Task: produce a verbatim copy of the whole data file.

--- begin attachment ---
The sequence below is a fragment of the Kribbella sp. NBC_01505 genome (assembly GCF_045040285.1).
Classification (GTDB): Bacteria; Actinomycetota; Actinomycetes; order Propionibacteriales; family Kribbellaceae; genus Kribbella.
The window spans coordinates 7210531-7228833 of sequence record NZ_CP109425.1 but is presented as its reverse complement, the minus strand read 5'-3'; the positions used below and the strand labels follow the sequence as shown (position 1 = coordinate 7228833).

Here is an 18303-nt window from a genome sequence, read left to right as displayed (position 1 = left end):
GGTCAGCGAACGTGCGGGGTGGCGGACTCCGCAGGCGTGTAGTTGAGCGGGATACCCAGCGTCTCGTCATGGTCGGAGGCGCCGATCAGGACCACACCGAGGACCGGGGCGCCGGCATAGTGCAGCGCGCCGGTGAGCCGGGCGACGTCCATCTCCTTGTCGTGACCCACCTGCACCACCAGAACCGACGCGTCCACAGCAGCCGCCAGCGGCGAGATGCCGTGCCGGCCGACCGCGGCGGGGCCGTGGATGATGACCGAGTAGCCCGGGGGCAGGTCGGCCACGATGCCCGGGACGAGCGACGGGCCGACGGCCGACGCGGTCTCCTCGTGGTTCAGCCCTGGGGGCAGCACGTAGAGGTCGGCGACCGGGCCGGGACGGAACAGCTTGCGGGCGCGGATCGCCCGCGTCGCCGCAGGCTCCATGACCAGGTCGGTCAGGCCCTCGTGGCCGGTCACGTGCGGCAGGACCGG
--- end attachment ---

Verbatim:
The sequence below is a fragment of the Kribbella sp. NBC_01505 genome (assembly GCF_045040285.1).
Classification (GTDB): Bacteria; Actinomycetota; Actinomycetes; order Propionibacteriales; family Kribbellaceae; genus Kribbella.
The window spans coordinates 7210531-7228833 of sequence record NZ_CP109425.1 but is presented as its reverse complement, the minus strand read 5'-3'; the positions used below and the strand labels follow the sequence as shown (position 1 = coordinate 7228833).

Here is an 18303-nt window from a genome sequence, read left to right as displayed (position 1 = left end):
GGTCAGCGAACGTGCGGGGTGGCGGACTCCGCAGGCGTGTAGTTGAGCGGGATACCCAGCGTCTCGTCATGGTCGGAGGCGCCGATCAGGACCACACCGAGGACCGGGGCGCCGGCATAGTGCAGCGCGCCGGTGAGCCGGGCGACGTCCATCTCCTTGTCGTGACCCACCTGCACCACCAGAACCGACGCGTCCACAGCAGCCGCCAGCGGCGAGATGCCGTGCCGGCCGACCGCGGCGGGGCCGTGGATGATGACCGAGTAGCCCGGGGGCAGGTCGGCCACGATGCCCGGGACGAGCGACGGGCCGACGGCCGACGCGGTCTCCTCGTGGTTCAGCCCTGGGGGCAGCACGTAGAGGTCGGCGACCGGGCCGGGACGGAACAGCTTGCGGGCGCGGATCGCCCGCGTCGCCGCAGGCTCCATGACCAGGTCGGTCAGGCCCTCGTGGCCGGTCACGTGCGGCAGGACCGG